Nobody likes the dean of students. It’s a role that’s the root of all evil in Necessary Roughness, the source of all the buffoonery in Ferris Bueller’s Day Off, the butt of all the pranks in Old School, the obstacle to all the fun in Animal House.
Yet, somehow, Dean of Students Jeri Cabot has had this role for 12 years without being taken down by a fraternity brother, a car explosion or a Homecoming debacle. In fact – for the most part – students even like her.
“They used to tease me and call me Dean Wormer when I checked the fridges at the fraternity houses for alcohol. I’d tell them I would put them on double secret probation if I found anything,” laughs Cabot, who admits that there’s some truth to the movies’ caricatures of deans of students, though the part she plays is much more dynamic. “I have to both advocate for the students and hold them accountable. The bottom line is, I’m here to help them find their path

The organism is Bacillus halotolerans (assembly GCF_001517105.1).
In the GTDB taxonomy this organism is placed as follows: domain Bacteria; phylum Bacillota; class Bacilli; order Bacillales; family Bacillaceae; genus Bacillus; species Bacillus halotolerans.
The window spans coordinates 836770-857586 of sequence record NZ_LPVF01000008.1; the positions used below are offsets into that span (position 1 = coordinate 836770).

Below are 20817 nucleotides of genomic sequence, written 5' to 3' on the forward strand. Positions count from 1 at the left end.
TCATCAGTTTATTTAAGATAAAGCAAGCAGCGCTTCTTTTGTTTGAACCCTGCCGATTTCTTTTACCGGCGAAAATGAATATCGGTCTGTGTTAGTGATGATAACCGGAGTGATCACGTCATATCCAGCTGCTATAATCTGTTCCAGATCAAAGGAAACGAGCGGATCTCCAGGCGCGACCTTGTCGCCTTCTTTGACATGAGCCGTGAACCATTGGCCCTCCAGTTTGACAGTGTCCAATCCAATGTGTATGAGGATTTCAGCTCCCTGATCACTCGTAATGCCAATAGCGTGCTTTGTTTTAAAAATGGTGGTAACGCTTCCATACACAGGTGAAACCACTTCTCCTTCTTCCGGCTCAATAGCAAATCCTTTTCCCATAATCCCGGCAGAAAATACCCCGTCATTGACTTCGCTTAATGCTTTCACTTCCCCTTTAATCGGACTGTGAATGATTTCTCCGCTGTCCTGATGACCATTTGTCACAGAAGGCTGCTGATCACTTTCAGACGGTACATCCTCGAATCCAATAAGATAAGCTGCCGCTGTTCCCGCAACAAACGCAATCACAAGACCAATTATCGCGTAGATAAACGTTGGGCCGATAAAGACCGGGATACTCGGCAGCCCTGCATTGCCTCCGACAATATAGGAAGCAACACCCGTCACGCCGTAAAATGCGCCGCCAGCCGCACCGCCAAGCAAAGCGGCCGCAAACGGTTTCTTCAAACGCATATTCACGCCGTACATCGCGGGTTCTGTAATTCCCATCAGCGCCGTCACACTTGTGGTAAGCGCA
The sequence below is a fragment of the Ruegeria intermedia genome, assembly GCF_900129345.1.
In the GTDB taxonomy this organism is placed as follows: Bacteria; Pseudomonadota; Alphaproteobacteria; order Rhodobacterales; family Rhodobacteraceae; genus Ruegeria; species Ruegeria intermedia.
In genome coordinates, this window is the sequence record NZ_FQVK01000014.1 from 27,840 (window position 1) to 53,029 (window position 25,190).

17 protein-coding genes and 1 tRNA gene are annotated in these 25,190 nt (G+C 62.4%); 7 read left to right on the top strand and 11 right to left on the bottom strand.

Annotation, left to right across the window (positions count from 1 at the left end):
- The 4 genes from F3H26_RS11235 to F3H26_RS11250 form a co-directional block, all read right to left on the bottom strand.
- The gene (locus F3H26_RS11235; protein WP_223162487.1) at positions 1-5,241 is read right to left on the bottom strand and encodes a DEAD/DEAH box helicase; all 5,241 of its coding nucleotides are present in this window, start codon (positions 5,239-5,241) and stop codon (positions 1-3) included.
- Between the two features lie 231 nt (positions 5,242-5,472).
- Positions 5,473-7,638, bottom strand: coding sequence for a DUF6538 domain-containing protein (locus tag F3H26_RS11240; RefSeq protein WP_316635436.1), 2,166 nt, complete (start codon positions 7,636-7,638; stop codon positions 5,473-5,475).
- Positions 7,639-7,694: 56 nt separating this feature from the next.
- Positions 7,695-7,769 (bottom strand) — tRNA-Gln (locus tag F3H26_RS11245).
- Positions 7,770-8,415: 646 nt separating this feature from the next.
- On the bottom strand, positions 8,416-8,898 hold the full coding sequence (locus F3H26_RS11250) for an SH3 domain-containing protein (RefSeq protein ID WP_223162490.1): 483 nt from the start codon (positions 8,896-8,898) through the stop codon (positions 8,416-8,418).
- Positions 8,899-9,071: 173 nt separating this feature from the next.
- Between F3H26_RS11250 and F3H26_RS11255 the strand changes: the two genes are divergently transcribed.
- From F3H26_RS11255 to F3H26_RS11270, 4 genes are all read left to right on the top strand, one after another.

Cabot came to the College in 1989 as a visiting assistant professor of political science and continued to teach as an adjunct when she moved to the positions first of student media coordinator and then of director of student judicial affairs. She played a major role in creating the College’s Division of Student Affairs, too.
“I’ve grown up at the College,” she says. “And I want to help our students grow up here, too.”
It may not be the most popular part to play, but Cabot pulls it off with so much respect and fairness, she wholly debunks the sullied reputation of the much-maligned dean of students … at least until Hollywood comes out with the next college comedy.